The statistical significances between controls and different treatments were subjected to one-way ANOVA by using SPSS (version 20). The significant difference at p < 0.01 was labeled with double asterisks.
Diversity of BCO-like Genes in E. carinicauda
According to the sequences of carotenoid oxygenases reported in NCBI, nine homologous genes were identified in the transcriptome database of ridgetail white prawn. Seven of them (GenBank accession numbers from MN906761 to MN906767) were annotated as BCO, which were designated as EcBCO-like1–EcBCO-like7. The ORFs of EcBCO-like genes were 1566, 1584, 1617, 1713, 1596, 2082, and 1683 base pairs (bp), encoding 195, 527, 538, 570, 531, 693 and 560 amino acids (aa), respectively. SMART domain prediction and NCBI online domain analysis of those amino acid sequences showed that they all contained RPE65 conserved domain. The domain of EcBCO-like genes and their deduced amino acid sequences are shown in Figure 1. The four conserved histidine residues related to Fe2+ binding site were also found in the deduced EcBCO-like protein. The other two sequences were annotated as carotenoid isomerooxygenase-like, which were named as carotenoid isomerooxygenase-like1 and carotenoid isomerooxygenase-like2.
Figure 1. Alignment of conserved domain sequences in EcBCO-like genes. Black color represents the identical amino acids (aa) among sequences. The four conserved histidine residues related to Fe2+ binding site are marked with asterisks (*).
Phylogenetic Analysis of EcBCO-like Genes
Phylogenetic analysis showed that the BCO1 and BCO2 in vertebrates were separately clustered. For the invertebrate species, the reported BCO1-like genes and BCO2-like genes were not clustered (Figure 2). The EcBCO-like genes in prawns completely separated from carotenoid oxygenases in vertebrates, indicating that EcBCO-like genes were different from the BCO1 and BCO2 in vertebrates. Among these EcBCO-like genes, EcBCO-like1 was grouped together with BCO1-like in Hyalella azteca and Hirondellea gigas, which was the distant cluster with the vertebrate carotenoid oxygenase genes. The EcBCO-like2, EcBCO-like5, and EcBCO-like7 showed a closer evolutional relationship. The EcBCO-like3, EcBCO-like4, and EcBCO-like6 were clustered together. Additionally, the two carotenoid isomerooxygenase-like genes in the prawn were distant with the seven EcBCO-like genes. From the view of the phylogenetic analysis, the carotenoid oxygenase genes in E. carinicauda were similar with the corresponding genes in Penaeus vannamei (L. vannamei) and they were clustered together.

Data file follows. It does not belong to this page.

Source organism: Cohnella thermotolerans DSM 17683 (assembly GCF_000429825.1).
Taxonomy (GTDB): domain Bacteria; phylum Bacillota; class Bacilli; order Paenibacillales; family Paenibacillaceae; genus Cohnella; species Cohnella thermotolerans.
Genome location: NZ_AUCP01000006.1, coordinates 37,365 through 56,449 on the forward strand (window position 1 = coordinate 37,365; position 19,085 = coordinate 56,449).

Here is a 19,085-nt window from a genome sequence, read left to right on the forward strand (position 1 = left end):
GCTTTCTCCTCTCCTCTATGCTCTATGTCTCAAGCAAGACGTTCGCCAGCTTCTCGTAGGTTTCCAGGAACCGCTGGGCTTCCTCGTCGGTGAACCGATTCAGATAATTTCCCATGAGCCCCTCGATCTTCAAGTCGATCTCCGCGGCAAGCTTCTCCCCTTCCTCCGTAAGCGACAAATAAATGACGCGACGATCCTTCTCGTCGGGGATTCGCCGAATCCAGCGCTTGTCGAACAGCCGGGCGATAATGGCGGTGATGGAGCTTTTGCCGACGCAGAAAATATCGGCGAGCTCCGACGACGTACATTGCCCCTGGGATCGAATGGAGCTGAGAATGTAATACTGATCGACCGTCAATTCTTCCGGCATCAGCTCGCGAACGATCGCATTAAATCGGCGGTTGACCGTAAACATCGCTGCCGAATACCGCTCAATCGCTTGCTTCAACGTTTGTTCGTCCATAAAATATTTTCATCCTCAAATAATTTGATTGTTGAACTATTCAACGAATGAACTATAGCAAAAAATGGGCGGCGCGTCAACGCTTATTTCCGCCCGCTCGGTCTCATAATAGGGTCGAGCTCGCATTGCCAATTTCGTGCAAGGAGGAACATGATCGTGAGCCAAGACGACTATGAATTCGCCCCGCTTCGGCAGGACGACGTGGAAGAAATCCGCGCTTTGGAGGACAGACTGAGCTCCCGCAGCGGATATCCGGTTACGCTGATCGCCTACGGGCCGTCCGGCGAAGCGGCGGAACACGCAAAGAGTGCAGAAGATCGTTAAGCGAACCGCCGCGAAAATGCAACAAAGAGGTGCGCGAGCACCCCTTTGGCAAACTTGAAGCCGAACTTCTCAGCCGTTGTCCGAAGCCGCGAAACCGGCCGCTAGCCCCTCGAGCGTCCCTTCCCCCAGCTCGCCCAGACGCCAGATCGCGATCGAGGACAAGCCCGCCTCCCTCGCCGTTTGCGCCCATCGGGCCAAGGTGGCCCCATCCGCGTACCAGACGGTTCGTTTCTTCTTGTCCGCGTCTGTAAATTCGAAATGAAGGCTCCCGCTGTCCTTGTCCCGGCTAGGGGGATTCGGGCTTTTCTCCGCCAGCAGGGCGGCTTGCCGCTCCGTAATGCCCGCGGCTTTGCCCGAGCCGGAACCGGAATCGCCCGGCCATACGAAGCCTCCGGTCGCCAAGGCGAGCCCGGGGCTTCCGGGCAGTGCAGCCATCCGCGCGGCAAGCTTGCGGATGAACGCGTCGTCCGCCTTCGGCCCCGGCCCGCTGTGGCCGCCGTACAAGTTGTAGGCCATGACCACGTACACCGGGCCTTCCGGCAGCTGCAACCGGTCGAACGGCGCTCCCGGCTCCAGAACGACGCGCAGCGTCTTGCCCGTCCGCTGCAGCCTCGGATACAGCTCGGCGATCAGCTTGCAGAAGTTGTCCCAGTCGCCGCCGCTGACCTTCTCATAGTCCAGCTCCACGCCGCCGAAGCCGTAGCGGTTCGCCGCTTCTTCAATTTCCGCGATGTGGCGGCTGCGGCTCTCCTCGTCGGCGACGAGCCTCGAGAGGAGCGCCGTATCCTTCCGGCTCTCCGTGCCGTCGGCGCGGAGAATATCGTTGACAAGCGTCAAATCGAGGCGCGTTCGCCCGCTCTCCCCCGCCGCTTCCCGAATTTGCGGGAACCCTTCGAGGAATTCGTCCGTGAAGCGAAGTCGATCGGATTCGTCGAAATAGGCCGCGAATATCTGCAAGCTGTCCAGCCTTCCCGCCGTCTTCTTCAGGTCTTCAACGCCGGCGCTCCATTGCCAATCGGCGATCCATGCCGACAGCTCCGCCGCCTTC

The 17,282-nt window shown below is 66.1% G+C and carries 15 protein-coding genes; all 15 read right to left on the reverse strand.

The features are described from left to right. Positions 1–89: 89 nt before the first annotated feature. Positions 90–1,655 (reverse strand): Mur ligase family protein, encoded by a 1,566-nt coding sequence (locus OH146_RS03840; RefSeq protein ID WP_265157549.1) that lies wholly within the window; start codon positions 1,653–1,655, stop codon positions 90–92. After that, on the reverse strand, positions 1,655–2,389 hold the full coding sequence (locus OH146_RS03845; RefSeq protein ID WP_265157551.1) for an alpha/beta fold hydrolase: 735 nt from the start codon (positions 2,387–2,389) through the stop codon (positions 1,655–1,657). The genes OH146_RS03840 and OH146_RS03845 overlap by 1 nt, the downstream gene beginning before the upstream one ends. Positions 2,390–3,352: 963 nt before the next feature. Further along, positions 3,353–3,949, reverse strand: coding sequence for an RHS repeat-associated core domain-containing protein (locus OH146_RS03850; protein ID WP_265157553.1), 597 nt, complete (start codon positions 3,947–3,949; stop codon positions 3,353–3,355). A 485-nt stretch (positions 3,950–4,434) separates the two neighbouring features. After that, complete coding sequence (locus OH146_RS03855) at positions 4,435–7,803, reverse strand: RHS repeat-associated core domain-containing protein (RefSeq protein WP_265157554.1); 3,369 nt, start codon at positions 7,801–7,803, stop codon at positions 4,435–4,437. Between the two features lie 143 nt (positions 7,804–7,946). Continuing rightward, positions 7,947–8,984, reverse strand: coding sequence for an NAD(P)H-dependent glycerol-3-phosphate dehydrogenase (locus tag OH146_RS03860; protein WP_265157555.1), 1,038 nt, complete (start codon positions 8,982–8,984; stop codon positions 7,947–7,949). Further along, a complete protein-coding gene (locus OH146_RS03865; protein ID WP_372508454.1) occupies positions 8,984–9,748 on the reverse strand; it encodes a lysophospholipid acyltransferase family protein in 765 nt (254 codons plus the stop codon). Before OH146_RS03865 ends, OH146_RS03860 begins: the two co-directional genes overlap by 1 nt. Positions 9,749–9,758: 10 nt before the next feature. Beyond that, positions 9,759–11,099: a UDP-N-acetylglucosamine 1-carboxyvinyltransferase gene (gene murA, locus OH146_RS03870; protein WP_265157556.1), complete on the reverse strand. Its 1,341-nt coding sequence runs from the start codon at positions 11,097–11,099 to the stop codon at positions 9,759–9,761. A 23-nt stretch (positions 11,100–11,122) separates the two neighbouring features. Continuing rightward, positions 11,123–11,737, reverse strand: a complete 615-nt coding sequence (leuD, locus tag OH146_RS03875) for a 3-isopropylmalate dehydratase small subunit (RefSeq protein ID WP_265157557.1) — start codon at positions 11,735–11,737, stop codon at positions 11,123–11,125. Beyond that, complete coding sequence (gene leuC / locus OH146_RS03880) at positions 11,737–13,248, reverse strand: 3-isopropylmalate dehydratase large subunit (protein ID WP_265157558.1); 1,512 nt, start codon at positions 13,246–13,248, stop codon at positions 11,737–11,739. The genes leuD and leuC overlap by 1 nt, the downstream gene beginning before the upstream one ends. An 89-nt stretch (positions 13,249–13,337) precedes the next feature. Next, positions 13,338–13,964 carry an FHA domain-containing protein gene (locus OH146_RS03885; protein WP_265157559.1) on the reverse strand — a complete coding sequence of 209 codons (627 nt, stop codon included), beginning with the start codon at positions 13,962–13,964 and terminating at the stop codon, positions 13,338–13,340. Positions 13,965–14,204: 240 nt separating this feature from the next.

Figure 2. Evolutionary relationships of carotenoid oxygenases from Exopalaemon carinicauda and other species. The phylogenetic tree was constructed by the Neighbor-Joining distance algorithm, and bootstrap value was set at 1,000. All the EcBCO-like genes and two carotenoid isomerooxygenase like genes in the tree are marked with red font.
Expression of EcBCO-like Genes in Different Tissues
Tissue distribution analysis of EcBCO-like genes showed that different genes displayed different expression profiles (Figure 3). From the phylogenetic analysis result, the EcBCO-like1 and EcBCO-like7 were similar to the BCO1 family; however, EcBCO-like1 was highly expressed in stomach while EcBCO-like7 was highly expressed in hepatopancreas and hemocytes. The other genes were similar to BCO2-like genes. EcBCO-like6 was highly expressed in heart, stomach, intestine and gill while all the other BCO2-like genes were highly expressed in hepatopancreas, hemocytes, stomach, and intestine. Compared with the seven EcBCO-like genes, carotenoid isomerooxygenase-like1 and carotenoid isomerooxygenase-like2 were highly expressed in the ventral nerve cord and eyestalk.
Figure 3. Tissue distribution of EcBCO-like1 (A); EcBCO-like2 (B); EcBCO-like3 (C); EcBCO-like4 (D); EcBCO-like5 (E); EcBCO-like6 (F); EcBCO-like7 (G); carotenoid isomerooxygenase like1 (H) and carotenoid isomerooxygenase like2 (I). Hc, hemocytes; Epi, epidermis; In, intestine; Gi, gill; Hp, hepatopancreas; Ms., muscle; St, Stomach; Ht, heart; Tg, thoracic ganglia; Vn, ventral nerve cord; and Es, eyestalk.
Combined with phylogenetic and tissue expression analysis, three representative genes were selected for the further function analysis. The EcBCO-like1 gene was selected because it was distant with the other EcBCO-like genes based on the phylogenetic result. EcBCO-like genes, including EcBCO-like2, EcBCO-like3, EcBCO-like4, EcBCO-like5, and EcBCO-like7, were clustered into one group and all highly expressed in the hepatopancreas. EcBCO-like3 was randomly selected as a representative gene from them for further study. Although EcBCO-like6 was also clustered together with these genes, it showed different tissue distribution patterns from them. Therefore, EcBCO-like6 was also selected for functional study.